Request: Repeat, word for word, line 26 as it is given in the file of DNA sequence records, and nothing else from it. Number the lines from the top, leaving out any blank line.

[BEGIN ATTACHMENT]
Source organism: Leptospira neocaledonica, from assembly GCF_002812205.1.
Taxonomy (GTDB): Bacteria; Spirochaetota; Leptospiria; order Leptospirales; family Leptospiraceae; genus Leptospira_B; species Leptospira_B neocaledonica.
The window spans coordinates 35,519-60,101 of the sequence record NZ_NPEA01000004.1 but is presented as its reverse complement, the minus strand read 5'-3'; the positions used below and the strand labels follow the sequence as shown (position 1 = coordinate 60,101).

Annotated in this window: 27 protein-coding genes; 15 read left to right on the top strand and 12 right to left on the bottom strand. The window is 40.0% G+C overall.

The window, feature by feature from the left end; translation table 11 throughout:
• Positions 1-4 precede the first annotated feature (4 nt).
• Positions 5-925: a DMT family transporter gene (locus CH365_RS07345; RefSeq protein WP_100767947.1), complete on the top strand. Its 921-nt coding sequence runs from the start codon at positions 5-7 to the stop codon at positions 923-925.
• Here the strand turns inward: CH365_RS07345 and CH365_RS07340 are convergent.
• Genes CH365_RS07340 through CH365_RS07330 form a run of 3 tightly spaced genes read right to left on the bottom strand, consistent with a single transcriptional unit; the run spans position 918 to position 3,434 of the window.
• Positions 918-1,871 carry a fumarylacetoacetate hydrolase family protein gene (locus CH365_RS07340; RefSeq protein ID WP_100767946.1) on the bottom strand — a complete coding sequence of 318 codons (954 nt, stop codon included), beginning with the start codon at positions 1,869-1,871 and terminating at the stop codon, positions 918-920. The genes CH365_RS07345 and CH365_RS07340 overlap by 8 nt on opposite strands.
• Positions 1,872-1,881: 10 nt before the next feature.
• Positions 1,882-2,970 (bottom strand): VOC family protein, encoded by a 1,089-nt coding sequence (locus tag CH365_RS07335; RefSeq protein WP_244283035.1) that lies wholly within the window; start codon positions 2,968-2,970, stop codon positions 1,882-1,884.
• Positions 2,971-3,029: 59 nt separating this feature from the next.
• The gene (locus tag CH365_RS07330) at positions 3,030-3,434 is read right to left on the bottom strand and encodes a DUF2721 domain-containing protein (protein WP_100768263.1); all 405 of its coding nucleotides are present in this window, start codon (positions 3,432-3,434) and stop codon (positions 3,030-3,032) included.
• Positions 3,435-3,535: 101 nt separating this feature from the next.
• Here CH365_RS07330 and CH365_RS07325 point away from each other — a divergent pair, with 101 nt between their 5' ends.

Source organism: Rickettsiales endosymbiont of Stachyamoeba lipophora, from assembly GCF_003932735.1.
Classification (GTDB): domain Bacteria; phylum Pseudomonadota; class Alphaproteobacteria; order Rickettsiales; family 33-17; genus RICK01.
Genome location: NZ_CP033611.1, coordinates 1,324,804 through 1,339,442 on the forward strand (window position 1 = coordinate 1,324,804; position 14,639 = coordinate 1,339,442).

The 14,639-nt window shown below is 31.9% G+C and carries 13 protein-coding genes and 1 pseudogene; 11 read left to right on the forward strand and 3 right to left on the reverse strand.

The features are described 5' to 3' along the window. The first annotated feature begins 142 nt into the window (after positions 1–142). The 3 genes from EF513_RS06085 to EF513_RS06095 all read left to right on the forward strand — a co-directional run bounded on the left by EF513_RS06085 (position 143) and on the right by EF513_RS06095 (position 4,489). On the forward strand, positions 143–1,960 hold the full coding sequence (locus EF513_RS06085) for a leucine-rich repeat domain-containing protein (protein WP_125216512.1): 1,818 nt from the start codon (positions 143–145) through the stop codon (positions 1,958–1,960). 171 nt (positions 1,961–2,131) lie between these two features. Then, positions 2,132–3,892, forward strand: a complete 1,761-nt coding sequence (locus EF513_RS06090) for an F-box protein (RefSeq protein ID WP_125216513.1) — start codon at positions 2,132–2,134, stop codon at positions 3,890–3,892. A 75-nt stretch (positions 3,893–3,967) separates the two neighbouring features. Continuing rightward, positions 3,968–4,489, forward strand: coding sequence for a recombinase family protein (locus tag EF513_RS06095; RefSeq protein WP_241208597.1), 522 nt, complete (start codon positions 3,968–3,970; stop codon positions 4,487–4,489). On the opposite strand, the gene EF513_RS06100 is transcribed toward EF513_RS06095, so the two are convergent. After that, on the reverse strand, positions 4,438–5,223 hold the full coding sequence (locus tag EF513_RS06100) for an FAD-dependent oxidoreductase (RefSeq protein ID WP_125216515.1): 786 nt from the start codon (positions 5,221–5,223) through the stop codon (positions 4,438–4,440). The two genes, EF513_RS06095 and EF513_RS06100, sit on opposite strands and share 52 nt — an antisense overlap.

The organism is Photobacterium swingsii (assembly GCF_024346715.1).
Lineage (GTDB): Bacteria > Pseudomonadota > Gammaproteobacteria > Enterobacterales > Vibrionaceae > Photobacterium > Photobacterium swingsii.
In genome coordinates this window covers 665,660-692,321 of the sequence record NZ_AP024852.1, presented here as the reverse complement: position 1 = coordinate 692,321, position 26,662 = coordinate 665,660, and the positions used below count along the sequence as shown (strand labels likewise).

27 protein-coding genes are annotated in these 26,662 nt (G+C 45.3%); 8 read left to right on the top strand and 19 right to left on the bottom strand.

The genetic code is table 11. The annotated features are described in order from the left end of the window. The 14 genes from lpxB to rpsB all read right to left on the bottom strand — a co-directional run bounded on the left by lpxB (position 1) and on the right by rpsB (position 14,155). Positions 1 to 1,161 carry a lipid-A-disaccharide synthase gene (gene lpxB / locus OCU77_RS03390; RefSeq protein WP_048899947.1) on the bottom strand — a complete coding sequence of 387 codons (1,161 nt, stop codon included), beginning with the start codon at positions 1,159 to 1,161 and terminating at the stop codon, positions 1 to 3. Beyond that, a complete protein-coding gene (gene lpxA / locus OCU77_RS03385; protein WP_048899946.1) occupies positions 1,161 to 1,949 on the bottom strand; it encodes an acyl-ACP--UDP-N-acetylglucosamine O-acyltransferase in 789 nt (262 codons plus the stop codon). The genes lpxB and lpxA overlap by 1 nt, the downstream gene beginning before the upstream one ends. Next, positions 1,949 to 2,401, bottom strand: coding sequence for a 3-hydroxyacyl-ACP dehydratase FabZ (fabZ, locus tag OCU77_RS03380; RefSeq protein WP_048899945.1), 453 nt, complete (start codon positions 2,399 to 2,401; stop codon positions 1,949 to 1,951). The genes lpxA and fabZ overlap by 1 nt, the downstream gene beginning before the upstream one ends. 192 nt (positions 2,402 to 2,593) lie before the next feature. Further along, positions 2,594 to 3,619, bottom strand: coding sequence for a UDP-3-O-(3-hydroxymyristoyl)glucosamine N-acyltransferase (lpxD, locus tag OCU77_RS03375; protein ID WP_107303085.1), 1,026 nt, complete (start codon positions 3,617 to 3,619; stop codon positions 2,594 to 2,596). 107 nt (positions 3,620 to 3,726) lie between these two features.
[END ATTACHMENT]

The genetic code is table 11. The annotated features are described in order from the left end of the window. The 14 genes from lpxB to rpsB all read right to left on the bottom strand — a co-directional run bounded on the left by lpxB (position 1) and on the right by rpsB (position 14,155). Positions 1 to 1,161 carry a lipid-A-disaccharide synthase gene (gene lpxB / locus OCU77_RS03390; RefSeq protein WP_048899947.1) on the bottom strand — a complete coding sequence of 387 codons (1,161 nt, stop codon included), beginning with the start codon at positions 1,159 to 1,161 and terminating at the stop codon, positions 1 to 3. Beyond that, a complete protein-coding gene (gene lpxA / locus OCU77_RS03385; protein WP_048899946.1) occupies positions 1,161 to 1,949 on the bottom strand; it encodes an acyl-ACP--UDP-N-acetylglucosamine O-acyltransferase in 789 nt (262 codons plus the stop codon). The genes lpxB and lpxA overlap by 1 nt, the downstream gene beginning before the upstream one ends. Next, positions 1,949 to 2,401, bottom strand: coding sequence for a 3-hydroxyacyl-ACP dehydratase FabZ (fabZ, locus tag OCU77_RS03380; RefSeq protein WP_048899945.1), 453 nt, complete (start codon positions 2,399 to 2,401; stop codon positions 1,949 to 1,951). The genes lpxA and fabZ overlap by 1 nt, the downstream gene beginning before the upstream one ends. 192 nt (positions 2,402 to 2,593) lie before the next feature. Further along, positions 2,594 to 3,619, bottom strand: coding sequence for a UDP-3-O-(3-hydroxymyristoyl)glucosamine N-acyltransferase (lpxD, locus tag OCU77_RS03375; protein ID WP_107303085.1), 1,026 nt, complete (start codon positions 3,617 to 3,619; stop codon positions 2,594 to 2,596). 107 nt (positions 3,620 to 3,726) lie between these two features.